Jewish Journal

Calendar Girls picks and clicks for April 5-11

by Dikla Kadosh

April 3, 2008 | 6:00 pm

See listing on Saturday for His People

See listing on Saturday for His People


pick gifThe artsy, experimental presentation of silent film is reviving interest in the image-rich art form. While the genre has sadly become obsolete in today's digitized, surround-sound cinema, the classics are part of film history -- as in the case of "His People," a 1925 gem set in Manhattan's Lower East Side about the two opposite sons of a poor Russian peddler. The recently restored work will return to the silver screen as part of the Ninth Annual San Diego Jewish Music Festival, accompanied by the sizzling sounds of a new jazz score penned by New York City star Paul Shapiro. His sextet will jam with bluesy acoustics, muted trumpets and a drummer synched with the punches of an onscreen boxing match. Sat. 8:15 p.m. $24-$70. Balboa theater at Horton Plaza, 868 Fourth Ave., San Diego. (858) 362-1348. http://www.lfjcc.org.

The three-movement composition titled "Water From a Stone" was inspired by a gift -- the Jerusalem Fountain -- given to the Catholic Church by the Skirball Foundation and an anonymous Jewish family. Composer Michael Isaacson, founding music director of the Israel Pops Orchestra, has written a work combining Jewish biblical themes, Hebrew prayers and Israeli folksongs. With forceful hands, pianist Andrea Anderson will tell the story that begins when Moses defies God, strikes the rock and incites dramatic confrontation, followed by a second movement that draws its melody from a Hebrew prayer for rain. The end is buoyant and hopeful, echoing the imperative of an Israeli folksong based on the words of Isaiah: "Draw water joyfully from the Fountain of Deliverance," says the prophet, bringing the music and its message back to the symbolic fountain sitting in the cathedral's courtyard. The performance also includes works by Mozart, Debussy, Copeland and Prokofiev. Sat. 8 p.m. $10 (suggested donation). Cathedral of Our Lady of the Angels, 555 W. Temple St., Los Angeles. (213) 680-5200.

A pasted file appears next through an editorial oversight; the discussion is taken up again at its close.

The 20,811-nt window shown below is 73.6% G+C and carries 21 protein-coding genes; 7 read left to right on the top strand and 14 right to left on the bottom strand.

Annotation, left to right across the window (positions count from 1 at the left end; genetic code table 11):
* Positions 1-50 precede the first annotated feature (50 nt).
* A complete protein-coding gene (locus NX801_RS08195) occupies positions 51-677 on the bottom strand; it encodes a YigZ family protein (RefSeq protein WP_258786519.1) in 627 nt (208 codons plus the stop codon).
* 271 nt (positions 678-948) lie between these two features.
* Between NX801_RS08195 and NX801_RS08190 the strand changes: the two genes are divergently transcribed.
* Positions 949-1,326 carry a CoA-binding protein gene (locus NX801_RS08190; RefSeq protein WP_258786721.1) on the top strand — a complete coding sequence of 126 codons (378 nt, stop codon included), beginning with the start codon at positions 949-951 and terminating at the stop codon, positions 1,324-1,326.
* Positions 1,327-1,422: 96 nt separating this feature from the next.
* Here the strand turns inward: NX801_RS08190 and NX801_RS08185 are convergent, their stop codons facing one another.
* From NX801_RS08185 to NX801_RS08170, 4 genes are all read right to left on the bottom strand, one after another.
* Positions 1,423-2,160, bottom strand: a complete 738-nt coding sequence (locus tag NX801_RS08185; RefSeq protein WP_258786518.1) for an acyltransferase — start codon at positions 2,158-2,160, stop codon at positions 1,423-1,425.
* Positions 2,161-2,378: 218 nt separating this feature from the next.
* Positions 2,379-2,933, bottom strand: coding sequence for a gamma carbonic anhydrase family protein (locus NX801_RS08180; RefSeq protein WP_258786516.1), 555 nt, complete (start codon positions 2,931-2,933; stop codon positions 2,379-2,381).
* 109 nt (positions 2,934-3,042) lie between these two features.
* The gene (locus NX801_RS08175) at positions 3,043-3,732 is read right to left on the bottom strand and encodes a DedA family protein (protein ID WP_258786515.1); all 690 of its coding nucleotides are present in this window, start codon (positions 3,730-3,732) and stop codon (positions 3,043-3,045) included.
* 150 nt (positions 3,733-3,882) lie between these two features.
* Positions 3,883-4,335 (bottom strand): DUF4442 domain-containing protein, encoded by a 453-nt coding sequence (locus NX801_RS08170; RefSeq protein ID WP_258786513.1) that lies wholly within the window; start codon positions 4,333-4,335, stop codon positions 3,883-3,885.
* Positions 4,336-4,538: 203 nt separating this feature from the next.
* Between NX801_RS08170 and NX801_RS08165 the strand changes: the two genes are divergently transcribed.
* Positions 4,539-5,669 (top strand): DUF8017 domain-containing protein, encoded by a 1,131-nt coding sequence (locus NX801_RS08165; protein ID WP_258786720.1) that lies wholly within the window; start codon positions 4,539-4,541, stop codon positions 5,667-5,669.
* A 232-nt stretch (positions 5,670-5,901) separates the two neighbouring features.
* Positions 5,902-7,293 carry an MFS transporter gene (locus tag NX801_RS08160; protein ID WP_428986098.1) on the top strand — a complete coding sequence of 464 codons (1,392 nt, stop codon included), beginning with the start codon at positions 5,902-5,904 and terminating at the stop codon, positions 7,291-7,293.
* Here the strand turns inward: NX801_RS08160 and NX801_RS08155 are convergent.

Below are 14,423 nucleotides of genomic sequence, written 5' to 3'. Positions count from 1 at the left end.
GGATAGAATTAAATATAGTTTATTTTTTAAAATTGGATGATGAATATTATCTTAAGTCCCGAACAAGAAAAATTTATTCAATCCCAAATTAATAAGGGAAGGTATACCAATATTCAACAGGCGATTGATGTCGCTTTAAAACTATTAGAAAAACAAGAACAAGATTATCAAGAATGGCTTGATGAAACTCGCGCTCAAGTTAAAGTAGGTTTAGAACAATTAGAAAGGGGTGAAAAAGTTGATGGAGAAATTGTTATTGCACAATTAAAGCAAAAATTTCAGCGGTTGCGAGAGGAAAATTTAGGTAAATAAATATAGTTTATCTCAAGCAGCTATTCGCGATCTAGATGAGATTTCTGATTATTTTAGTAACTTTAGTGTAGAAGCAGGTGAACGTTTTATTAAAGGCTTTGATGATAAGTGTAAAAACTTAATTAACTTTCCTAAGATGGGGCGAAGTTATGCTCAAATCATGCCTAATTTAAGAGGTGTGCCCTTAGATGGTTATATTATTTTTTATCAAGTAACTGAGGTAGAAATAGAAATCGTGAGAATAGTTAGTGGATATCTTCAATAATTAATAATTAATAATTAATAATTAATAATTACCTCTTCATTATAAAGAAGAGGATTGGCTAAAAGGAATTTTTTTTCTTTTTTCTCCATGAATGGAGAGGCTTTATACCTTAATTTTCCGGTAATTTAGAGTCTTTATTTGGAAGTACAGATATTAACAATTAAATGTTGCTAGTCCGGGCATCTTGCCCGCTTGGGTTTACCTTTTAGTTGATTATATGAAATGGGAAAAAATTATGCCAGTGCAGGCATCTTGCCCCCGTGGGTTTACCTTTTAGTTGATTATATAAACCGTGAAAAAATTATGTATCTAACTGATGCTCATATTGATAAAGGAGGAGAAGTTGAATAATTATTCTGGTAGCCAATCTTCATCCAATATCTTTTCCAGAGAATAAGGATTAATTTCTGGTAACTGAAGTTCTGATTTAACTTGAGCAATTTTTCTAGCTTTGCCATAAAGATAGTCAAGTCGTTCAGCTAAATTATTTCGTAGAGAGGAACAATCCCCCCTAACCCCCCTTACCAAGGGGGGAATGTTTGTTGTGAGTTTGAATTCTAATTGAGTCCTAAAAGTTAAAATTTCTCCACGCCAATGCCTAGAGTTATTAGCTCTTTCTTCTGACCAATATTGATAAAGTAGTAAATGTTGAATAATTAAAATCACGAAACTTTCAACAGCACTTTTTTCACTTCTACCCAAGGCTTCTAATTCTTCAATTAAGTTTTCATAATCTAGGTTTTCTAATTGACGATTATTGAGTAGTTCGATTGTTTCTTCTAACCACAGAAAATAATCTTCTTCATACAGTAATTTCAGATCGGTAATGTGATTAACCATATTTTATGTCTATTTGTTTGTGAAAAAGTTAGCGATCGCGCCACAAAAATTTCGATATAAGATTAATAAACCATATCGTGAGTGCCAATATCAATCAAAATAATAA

It's a scenario not commonly heard: a young Eastern European Jew flees the pogroms of Russia in 1909 and floats his banana boat to Hamilton, Texas. The story made its stage debut as "The Immigrant" in the 1980s. Written by Mark Harelik, the coming-to-America play reveals the true-life tale of Harelik's �(c)migr�(c) grandparents and will premiere new creative content in an updated musical version. Sarah Knapp's lyrics add dimension, depth and emotionality, buoying the spirit of a story about starting over. Sat. 8 p.m. $37-$42. Through May 4. The Colony theater, 555 N. Third St., Burbank. (818) 558-7000, ext. 15. http://www.colonytheater.org.

In this play-within-a-play about a dysfunctional but comic cast, a writer and his producer-wife lay their struggles bare. Playwright Jerry Sroka's sarcastic and serious account of a couple struggling with infertility is exacerbated by a series of backstage mishaps plaguing their rehearsal stage. "In the Wings," a new, partly autobiographical work, stars Sroka's real-life wife, actress Mariette Hartley, making this a fine example of art imitating life imitating art. 8 p.m. (Fri. and Sat.), 3 p.m. (Sun.). $25. Through May 11. Whitefire theater, 13500 Ventura Blvd., Sherman Oaks. (323) 960-7735. http://www.plays411.com/wings.


Menschs for mitzvahs wanted! Jewish Family Service is enlisting volunteers to help with their three community seders for immigrant families and seniors. Those who are blessed with holiday celebrations filled with family and friends are just the right people to bring those feelings of warmth and comfort to others. Sun. 10:30 a.m.-3 p.m. Hollywood Temple Beth El, 1317 N. Crescent Heights Blvd., Los Angeles. To sign-up, call Sherri at (323) 761-8800 or e-mail skadovitz@jfsla.org.